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Pimp my Bike

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Photography by Blaire Simmons

A growing demand for customization options for bikes comes as no surprise, after all they are one of the main forms of transpiration on the Island. Which is why young entrepreneur, Nicholas Cardoso decided to pursue his passion and open Cardoso’s Customs & Repairs last May after spending years working part-time customizing and repairing bikes. The shop is located at 10 Bakery Lane in Pembroke, and it offers parts, basic servicing, repairs, as well as customization jobs.

It all started in 2011, after graduating from the Motorcycle Mechanic Institute in Florida. He said: “when I came back to island, I was getting really frustrated when working on people’s bikes because I couldn’t find parts, so I looked into bringing them in and found some people online. One thing led to another and I was doing really big bulk orders, then moved to accessories and performance parts. It all just trickled down and I became the authorized distributor for a company in Indonesia called Kawahara, after that, word got around in their country and other companies started contacting me”. Today, Cardoso is the authorized distributor on the island for around 7 different companies through South East Asia and some in the United States.

On a busy day, the shop can see a rotation of up to 20 bikes, usually in need of basic servicing and repairs, however, they have gained recognition island wide for their customization projects. Since it’s opening, the shop has customized six bikes, from basic paint jobs, to intricate designs with special made or customized parts. If they can dream it, we want to make it a reality. We customize all aspects of the bikes, performance tuning, visual aspects and anything else they can think of”, he said. Cardoso collaborates with other artists to bring a clients’ vision to life and deliver a one of a kind product.

On average, how much do clients spend on customization?

“It can range, depending on what the customer wants, the cheapest one I’ve done in total, including parts and labour was about 1,100, the most expensive one probably pushing close to 10,000”.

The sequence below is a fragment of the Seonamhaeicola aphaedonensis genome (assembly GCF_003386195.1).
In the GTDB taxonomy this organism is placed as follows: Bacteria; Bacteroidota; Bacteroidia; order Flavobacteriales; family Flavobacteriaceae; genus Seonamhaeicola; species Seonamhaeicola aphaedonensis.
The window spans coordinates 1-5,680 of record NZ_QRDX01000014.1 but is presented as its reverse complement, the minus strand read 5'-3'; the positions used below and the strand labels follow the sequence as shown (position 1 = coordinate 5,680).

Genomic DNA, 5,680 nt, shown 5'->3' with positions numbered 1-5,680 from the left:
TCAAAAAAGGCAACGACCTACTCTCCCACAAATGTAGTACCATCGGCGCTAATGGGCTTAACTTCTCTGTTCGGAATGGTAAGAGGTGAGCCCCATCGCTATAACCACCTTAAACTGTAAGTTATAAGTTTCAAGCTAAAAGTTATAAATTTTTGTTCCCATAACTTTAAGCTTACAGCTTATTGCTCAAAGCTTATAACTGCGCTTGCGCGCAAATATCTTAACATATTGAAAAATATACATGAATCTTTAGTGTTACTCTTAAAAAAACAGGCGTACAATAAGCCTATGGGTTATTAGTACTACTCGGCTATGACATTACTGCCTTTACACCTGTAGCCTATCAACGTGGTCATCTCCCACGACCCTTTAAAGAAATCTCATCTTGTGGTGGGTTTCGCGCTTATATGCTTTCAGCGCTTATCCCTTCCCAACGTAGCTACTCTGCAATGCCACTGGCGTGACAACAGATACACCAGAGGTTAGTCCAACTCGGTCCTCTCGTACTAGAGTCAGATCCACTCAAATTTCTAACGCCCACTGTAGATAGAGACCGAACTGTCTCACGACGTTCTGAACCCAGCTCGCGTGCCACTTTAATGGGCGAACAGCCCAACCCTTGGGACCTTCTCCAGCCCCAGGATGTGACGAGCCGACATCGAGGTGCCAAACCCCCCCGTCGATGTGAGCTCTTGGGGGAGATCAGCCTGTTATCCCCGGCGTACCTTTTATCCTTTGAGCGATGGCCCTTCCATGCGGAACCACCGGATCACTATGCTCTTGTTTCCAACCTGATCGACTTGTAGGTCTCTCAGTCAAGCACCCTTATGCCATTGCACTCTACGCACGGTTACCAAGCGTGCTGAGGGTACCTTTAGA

How long does it take to complete a custom bike?

“For a basic customization job, around one or two weeks, and that’s stripping the whole bike down, painting, accessories and parts. For more complicated projects, I’d say around two months. My longest one so far took me about two years, I built that bike from the frame up, that one was a really unique one”.

 What is the biggest job you’ve completed so far?

“This one that I’m currently working on, this gentleman owns an excavating company and I thought it would be a cool idea to do an off road looking scooter. I put off rode tires on it, motocross rims and wheels, a custom-made muffler, there’s actually two in the world, I have the other one, as well as custom made engine parts, this has been the biggest one so far for sure”.

Is there anything you won’t do?

“A handful of things, I don’t put performance parts for the everyday rider, unless I know they’re racing on the track, I’ll work with them to build a bike for the track use. I also don’t do any customization on anyone’s bike that’s under the age of eighteen, they need to bring a parent or a guardian to sign off on the work first”.

Who is your average customer?

“There’s really all types, but mainly my main costumers are people who have more than one bike and know and appreciate what goes into working on it, but anywhere from your average 16-year-old to life-long bike fans, my oldest regular costumer is in his mid-70s”.

What is your ultimate goal with the shop?

“To be a one-stop bike shop, anything from parts, accessories, paint, upholstery, graphics, and anything in between. Just bring your bike, tell me what you want and everything gets done in house. By biggest motivation is West Coast Customs, they’re actually part of “Pimp My Ride”, I watched every episode maybe two or three times, brainstorming ideas to incorporate what they are doing into bikes”.

With a growing reputation, an emphasis in good customer service and offering online shopping  as well, Cardoso’s Customs & Repairs is quickly becoming the go-to spot for bike enthusiasts around the island. Working with all types of budgets and ideas, no project is too big or too small.

From audio and LED light systems that can be controlled by phone, performance parts, phone chargers, paint jobs, and anything in between the options to “pimp” your bike seem endless.

For more information contact Cardoso Customs & Repairs on 538-5389 or visit their Instagram or website.

Alejandra Ottley is a Bermuda-based, 22-year-old writer and digital content creator; a millennial “growing up” in the digital era. She is inquisitive, analytical and passionate about showcasing the uniqueness of Bermudian lifestyle.

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